Before reading this post, I suggest watching the trailer for the movie Heterosexual Jill (note: trailer depicts a few seconds of non-consexual making out, and contains some mildly sexual content).
As the trailer suggests, the movie is about how the protagonist, Jill, asserts her heterosexuality in face her sexual attraction to women and desire to have sex with them. It’s a comedy.
This film helped me appreciate just how insecure some lesbians feel in their sexual orientations, and how much they are compelled, both by others and themselves, to perform as heterosexuals. It was something I hadn’t really thought about before.
Jill sometimes punishes other people for her own insecurity. For example, she polices Jamie’s sexual identity, claiming that Jamie isn’t acting like a ‘real lesbian’, to which Jamie’s response can be summarized as ‘I am a lesbian, therefore anything I do is a real way to be lesbian by default’. Jill needs Jamie to be the stereotypical lesbian in her head because, since Jill is definitely not like the sterotypical lesbian in her head, she’s not really a lesbian, right? Jamie’s insistence that there isn’t one particular way to be a lesbian means that *gasp* Jill might be a lesbian after all, and that is something that Jill does not want to accept. Jill abuses Jamie ultimately because Jamie is *supposed* to confirm that Jill is really heterosexual, and Jamie isn’t doing what she’s supposed to do.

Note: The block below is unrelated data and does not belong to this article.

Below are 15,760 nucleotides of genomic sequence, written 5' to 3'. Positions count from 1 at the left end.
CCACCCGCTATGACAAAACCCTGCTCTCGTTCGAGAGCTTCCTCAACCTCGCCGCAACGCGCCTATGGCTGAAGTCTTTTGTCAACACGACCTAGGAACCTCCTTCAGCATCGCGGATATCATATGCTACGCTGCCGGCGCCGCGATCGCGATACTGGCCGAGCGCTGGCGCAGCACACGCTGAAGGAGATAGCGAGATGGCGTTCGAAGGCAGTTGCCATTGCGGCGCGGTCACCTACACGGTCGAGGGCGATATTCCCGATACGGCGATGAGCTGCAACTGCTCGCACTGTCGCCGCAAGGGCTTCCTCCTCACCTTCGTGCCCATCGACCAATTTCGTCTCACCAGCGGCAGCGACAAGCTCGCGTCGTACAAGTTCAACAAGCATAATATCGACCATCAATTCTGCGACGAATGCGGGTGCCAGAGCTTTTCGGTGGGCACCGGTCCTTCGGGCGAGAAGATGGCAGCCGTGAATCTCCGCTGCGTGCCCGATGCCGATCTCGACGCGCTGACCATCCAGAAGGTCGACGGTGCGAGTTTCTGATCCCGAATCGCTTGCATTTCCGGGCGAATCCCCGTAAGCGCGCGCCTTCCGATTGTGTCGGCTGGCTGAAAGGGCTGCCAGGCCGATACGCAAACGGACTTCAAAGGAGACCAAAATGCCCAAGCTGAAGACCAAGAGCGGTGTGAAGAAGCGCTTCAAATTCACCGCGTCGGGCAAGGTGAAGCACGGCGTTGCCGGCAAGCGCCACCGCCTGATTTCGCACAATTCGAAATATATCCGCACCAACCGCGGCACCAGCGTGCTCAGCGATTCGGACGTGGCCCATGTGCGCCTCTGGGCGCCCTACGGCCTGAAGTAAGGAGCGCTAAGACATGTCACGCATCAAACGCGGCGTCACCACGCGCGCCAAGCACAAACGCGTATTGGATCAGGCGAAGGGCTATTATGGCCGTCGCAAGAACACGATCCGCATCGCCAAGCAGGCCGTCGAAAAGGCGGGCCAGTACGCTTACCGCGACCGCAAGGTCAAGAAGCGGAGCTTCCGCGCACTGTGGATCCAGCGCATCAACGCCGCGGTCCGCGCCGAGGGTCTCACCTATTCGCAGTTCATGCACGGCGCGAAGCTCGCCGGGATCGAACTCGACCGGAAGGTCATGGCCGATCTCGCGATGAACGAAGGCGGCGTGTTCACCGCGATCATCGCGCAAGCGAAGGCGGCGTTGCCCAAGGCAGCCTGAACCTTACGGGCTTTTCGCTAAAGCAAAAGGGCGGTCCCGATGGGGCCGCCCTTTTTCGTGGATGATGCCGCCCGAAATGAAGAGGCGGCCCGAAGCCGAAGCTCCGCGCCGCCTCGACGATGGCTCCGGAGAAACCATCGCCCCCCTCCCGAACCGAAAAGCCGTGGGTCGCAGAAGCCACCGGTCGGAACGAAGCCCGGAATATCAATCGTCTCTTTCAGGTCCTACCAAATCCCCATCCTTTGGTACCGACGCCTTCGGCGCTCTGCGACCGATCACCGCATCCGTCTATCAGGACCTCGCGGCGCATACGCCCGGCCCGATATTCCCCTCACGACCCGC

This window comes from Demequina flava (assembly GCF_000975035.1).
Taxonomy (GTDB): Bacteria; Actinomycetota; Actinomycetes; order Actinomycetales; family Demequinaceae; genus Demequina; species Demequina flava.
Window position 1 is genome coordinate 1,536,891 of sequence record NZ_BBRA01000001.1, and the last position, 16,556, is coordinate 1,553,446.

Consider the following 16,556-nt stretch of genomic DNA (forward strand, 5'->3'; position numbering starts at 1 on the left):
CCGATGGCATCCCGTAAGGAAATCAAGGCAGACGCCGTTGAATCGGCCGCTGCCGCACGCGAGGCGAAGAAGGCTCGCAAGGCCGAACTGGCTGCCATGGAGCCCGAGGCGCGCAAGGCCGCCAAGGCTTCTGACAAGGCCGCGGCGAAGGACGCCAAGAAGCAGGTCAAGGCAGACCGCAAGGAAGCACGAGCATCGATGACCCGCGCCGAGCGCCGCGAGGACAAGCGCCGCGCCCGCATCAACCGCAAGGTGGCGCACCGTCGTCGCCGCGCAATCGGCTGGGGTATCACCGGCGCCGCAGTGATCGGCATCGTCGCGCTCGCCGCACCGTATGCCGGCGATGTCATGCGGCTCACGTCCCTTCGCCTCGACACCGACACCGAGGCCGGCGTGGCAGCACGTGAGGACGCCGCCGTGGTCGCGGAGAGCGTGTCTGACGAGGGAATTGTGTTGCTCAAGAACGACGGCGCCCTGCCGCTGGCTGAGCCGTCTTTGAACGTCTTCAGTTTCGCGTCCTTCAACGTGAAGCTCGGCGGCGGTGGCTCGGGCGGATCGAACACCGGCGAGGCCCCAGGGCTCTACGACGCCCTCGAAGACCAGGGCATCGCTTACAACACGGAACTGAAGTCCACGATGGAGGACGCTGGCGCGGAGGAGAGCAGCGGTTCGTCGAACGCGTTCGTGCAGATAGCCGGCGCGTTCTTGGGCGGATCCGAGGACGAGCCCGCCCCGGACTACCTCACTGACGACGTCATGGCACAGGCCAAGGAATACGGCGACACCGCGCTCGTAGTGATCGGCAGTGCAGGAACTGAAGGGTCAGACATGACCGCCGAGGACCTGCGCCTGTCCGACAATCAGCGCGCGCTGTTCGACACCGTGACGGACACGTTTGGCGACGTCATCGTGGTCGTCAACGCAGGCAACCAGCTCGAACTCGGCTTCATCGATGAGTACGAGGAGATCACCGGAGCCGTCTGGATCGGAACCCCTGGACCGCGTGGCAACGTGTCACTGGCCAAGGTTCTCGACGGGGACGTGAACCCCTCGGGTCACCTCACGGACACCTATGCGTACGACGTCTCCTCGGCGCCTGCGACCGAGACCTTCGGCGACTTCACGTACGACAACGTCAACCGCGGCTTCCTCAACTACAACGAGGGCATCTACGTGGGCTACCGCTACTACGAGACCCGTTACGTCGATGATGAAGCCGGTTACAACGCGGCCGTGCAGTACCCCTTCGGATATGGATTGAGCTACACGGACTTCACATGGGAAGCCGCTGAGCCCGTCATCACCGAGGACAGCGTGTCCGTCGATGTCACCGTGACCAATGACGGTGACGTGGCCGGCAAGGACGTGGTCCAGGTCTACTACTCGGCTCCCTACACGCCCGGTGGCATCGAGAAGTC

Though the focus is on Jill, who is apparently sexually attracted only to women, the movie makes clear that the issue of being insecure about one’s sexual identity is broader than that. For example, there is a minor character who describes finding both women and men to be hot, but she really does not want to be a bisexual because ‘everybody hates bisexuals’, so she is trying ‘to be just a lesbian’.
For that matter, Jamie herself makes some bi-hating comments to her bisexual ex-girlfriend.
Furthermore, there is a character who has a specific sexual repulsion. She’s not repulsed by sex in general, but she reacts negatively to … well, I won’t spoil it. It does undermine her confidence in her sexual identity, and since she presents herself outwardly as being Very Confidently Non-Heterosexual, she tries to cover up this insecurity.
Even though this movie is not about aces, considering how many submissions the Carnival of Aces about the ‘unassailable asexual’ received, it’s obvious that insecurity about sexual identity is a big issue among aces. I think aces in general, particularly aces who struggle with being (or not being) the “unassailable asexual” would benefit from seeing this movie. Besides, it’s hilarious.
Does asexuality come up in the movie? Actually, the word ‘asexual’ (clearly describing the sexual orientation) is used exactly once in the movie. I feel that that angle is not nearly as interesting as the overall theme of how insecurity hurts people, so if someone wants a blog post about it, somebody else is going to have to write it.